Isaac: I'm concerned about all these fires we're hearing about and how close are they to you? There was a mention about your town on the news. We hope all is well with....
What a horrible thing. I spent many fun times at NAMM
with the Corys. They're probably not PTG anymore? If
they are, the disaster fund will be available. If not, perhaps
a go fund me ? I'm in. Please keep us posted.
Isaac: I'm concerned about all these fires we're hearing about and how close are they to you? There was a mention about your town on the news. We hope all is well with.... Mike Kurta
Between 1990, in 2000, I worked for the state of California doing natural resources management. Dealing with fires was a large part of my job; prevention, cleanup, and restoration. I was not in management, I worked in the forest. In this post I hope to clear up some misconceptions, and explain why prevention is not possible anymore.
The first misconception is the concept of forest thinning. Thinning a forest is destruction of habitat. A healthy ecosystem depends on dead trees, standing dead trees as well as those laying on the ground. There are scores of insects and birds that feed on or live in dead standing trees. Additionally dead trees slowly rotting on the forest floor are a critical part of an ecosystem. Last, in order to thin forests, roads need to be built into the forest. Obviously that leads to a tremendous amount of ecosystem destruction.
Another problem is the actual management of these areas. There are multiple agencies managing them, federal, state, and local. These large bureaucracies are not designed to work together. Even if they get along, they may have different purposes. Sometimes those purposes conflict. Also in a large government bureaucracy the right thing to do doesn't get done. This is because there are power struggles among people, frequent personnel or political changes, conflicting agendas, and the slow moving wheels of a large bureaucracy. Usually the people working in these agencies are good people, but the system just doesn't allow for efficiency.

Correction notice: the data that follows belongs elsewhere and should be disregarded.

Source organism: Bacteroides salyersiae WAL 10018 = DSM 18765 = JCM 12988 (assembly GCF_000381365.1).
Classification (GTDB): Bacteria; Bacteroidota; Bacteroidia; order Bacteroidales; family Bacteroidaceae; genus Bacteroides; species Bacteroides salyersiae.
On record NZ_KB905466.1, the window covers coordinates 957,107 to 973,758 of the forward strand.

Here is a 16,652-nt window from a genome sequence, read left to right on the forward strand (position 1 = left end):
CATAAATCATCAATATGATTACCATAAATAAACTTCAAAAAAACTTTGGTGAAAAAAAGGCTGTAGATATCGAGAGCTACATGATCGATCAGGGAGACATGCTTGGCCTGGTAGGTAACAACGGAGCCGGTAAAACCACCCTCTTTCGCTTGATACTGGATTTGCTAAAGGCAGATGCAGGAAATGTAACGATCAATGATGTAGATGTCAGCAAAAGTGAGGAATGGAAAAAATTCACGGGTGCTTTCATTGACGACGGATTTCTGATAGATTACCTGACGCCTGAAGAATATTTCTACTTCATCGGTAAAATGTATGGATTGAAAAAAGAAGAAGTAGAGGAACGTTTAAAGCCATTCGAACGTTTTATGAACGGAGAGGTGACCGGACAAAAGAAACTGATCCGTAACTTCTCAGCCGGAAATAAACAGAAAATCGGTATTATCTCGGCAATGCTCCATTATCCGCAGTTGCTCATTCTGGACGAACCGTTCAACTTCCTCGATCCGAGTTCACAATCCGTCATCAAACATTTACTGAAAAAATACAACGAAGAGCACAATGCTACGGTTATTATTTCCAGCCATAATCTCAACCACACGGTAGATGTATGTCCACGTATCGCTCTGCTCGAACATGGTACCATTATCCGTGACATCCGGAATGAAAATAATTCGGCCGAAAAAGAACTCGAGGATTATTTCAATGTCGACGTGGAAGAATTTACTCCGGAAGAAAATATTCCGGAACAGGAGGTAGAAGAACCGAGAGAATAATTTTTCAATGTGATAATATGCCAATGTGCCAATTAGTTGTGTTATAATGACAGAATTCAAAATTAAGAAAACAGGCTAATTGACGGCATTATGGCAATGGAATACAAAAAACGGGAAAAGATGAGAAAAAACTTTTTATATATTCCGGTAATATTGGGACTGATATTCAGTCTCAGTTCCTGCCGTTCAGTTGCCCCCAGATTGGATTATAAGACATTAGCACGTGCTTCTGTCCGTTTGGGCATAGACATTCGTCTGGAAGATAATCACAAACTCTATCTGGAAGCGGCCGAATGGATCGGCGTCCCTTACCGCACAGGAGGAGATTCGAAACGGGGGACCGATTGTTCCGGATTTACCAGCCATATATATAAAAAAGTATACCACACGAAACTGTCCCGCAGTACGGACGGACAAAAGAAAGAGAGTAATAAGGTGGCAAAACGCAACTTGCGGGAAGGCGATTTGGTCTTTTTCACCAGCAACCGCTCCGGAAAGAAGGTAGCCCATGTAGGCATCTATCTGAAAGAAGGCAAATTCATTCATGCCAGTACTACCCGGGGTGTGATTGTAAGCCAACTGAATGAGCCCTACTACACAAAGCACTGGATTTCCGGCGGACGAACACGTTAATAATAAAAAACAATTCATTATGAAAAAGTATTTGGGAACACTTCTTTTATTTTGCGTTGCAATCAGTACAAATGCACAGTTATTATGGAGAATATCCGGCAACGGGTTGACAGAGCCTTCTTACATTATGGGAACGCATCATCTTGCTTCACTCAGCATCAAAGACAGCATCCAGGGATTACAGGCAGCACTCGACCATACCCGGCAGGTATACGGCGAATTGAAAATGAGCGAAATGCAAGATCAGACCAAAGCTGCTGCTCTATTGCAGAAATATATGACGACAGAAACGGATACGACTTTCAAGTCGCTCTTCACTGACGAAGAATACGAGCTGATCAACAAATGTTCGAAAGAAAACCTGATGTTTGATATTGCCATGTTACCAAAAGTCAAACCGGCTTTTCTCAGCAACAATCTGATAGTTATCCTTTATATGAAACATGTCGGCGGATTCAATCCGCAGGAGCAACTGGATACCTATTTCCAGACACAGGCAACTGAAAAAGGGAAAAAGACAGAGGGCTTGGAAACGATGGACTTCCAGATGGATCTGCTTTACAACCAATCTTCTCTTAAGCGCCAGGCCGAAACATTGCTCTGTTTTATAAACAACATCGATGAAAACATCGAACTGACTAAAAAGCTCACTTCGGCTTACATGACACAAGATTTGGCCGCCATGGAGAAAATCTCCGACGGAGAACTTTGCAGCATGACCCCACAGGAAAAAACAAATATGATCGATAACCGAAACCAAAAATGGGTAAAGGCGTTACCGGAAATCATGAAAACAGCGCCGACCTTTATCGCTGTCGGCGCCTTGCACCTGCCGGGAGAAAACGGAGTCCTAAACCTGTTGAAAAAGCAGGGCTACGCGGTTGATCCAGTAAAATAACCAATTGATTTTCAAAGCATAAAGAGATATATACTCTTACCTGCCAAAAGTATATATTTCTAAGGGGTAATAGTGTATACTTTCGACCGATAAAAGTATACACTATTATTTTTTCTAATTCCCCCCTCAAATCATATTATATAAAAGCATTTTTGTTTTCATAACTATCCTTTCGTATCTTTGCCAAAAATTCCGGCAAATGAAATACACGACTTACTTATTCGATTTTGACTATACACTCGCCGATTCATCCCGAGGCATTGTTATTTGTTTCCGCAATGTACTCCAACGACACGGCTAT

As for prevention; periodic fires prevent massive fires. Throughout history forest fires have always occurred naturally and are the only healthy and natural way to maintain a thriving ecosystem. They naturally prevent the buildup of massive amounts of fuel. However given the population density of California that solution is not practical, except in small isolated areas.
Too many houses and communities have been built in areas where they absolutely should not be. Areas where it is impossible to prevent or defend a fire. But beyond that, there are simply too many people living in the state of California. The population far exceeds the carrying capacity of the land. Therefore only true way to prevent these catastrophic events is to very significantly reduce the population and number of buildings in California. Obviously that is not realistic.David Weiss